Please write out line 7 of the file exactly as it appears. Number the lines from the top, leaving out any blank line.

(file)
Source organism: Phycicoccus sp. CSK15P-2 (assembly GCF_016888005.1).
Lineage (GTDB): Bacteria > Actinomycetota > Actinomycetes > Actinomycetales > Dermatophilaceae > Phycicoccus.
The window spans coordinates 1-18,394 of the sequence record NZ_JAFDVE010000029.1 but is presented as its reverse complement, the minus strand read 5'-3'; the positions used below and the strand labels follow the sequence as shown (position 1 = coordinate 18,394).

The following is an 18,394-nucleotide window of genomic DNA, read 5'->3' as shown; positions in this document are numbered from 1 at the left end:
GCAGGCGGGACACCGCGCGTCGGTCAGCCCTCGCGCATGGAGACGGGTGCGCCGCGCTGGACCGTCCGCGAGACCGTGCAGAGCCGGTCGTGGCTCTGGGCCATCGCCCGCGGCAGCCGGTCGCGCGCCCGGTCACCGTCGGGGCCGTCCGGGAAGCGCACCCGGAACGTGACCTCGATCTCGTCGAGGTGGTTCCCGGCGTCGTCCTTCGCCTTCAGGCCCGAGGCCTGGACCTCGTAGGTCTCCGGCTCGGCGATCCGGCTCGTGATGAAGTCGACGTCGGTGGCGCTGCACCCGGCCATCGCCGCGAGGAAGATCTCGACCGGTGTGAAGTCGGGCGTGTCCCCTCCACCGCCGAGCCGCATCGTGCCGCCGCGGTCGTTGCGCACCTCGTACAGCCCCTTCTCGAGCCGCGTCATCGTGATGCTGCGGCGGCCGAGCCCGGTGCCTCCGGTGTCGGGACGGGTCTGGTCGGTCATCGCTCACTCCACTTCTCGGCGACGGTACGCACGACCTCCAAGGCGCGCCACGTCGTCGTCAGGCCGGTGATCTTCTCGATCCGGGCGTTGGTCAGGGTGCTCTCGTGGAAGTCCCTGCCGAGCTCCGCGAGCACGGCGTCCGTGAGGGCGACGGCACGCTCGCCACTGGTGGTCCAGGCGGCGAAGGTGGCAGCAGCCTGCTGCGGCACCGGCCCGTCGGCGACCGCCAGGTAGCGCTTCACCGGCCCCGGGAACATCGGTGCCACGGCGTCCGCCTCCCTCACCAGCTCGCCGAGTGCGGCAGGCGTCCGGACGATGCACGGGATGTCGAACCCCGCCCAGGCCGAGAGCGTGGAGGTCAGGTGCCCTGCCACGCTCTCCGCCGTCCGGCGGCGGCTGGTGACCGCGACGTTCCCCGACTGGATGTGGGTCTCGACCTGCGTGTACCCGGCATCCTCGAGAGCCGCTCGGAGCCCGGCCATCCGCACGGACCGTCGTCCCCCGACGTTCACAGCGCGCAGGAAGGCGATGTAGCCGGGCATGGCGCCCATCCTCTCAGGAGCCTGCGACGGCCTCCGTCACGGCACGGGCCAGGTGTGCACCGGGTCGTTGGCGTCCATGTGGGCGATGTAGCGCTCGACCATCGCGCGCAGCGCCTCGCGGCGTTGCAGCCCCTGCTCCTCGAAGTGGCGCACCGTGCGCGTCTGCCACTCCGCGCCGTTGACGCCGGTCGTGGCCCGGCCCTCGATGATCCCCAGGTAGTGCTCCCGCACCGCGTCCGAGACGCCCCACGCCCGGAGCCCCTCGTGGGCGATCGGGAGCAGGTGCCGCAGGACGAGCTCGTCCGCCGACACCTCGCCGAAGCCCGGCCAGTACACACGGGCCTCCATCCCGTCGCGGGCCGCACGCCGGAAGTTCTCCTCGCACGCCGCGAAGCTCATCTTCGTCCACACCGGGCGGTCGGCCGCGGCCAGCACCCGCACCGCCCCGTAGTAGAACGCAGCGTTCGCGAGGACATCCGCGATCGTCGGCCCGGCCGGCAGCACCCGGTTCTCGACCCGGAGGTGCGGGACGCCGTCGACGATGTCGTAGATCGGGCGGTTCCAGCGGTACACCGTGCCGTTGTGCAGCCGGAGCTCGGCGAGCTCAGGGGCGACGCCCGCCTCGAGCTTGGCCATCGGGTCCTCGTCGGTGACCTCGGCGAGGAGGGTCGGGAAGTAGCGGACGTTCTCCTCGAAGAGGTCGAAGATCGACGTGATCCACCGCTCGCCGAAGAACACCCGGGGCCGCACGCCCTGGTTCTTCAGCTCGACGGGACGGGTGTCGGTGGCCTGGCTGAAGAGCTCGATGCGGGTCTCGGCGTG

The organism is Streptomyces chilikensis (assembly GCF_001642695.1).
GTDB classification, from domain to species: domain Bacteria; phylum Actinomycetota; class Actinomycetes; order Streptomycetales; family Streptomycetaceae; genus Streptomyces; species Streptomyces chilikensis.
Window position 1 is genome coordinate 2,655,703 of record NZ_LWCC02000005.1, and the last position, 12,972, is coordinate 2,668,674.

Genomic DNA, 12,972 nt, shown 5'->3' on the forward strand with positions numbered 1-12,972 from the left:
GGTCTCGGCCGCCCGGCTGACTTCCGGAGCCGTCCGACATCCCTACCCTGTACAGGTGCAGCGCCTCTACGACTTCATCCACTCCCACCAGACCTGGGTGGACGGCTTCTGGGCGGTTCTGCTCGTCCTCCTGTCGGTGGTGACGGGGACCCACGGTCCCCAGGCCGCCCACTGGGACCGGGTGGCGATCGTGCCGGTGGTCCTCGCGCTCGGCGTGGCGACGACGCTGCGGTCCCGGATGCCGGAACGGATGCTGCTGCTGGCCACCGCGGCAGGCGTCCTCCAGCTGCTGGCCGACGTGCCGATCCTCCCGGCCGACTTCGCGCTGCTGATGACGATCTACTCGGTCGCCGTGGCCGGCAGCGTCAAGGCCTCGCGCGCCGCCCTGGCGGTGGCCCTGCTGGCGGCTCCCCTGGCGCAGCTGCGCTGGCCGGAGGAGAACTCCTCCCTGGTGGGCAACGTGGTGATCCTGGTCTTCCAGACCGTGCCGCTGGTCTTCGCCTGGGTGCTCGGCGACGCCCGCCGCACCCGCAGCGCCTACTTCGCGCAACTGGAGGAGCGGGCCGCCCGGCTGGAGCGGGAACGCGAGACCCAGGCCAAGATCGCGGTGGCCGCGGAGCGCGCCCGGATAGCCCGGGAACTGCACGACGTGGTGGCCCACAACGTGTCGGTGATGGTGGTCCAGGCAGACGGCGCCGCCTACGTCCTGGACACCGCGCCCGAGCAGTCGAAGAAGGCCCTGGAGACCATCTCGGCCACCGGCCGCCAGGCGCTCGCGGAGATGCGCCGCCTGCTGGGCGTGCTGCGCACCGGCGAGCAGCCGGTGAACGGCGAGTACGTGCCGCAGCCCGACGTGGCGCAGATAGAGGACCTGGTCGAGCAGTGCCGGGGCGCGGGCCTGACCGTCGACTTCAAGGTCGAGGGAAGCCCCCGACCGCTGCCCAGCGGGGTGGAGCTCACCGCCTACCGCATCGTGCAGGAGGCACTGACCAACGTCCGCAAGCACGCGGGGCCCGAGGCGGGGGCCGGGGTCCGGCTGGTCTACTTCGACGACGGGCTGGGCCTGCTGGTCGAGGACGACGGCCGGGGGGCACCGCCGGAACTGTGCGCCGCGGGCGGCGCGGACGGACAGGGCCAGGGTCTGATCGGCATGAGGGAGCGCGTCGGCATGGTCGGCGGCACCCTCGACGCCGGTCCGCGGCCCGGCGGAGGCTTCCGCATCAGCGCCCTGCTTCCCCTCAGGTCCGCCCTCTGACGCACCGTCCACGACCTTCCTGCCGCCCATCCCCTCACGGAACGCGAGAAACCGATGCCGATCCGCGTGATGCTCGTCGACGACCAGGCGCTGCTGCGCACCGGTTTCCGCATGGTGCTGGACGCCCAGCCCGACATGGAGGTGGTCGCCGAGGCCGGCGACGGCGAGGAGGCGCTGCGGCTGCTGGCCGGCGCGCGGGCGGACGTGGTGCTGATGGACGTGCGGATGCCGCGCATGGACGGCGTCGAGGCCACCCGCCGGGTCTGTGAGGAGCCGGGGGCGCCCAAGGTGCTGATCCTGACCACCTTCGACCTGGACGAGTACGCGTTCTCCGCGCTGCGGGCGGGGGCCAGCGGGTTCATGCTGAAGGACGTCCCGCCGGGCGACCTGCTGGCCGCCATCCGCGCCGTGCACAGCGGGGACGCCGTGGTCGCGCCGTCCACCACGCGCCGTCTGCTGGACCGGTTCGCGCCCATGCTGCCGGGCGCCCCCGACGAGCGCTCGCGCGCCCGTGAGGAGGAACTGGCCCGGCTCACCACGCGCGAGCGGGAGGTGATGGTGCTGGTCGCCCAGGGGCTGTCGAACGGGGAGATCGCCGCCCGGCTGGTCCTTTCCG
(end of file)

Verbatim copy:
GTDB classification, from domain to species: domain Bacteria; phylum Actinomycetota; class Actinomycetes; order Streptomycetales; family Streptomycetaceae; genus Streptomyces; species Streptomyces chilikensis.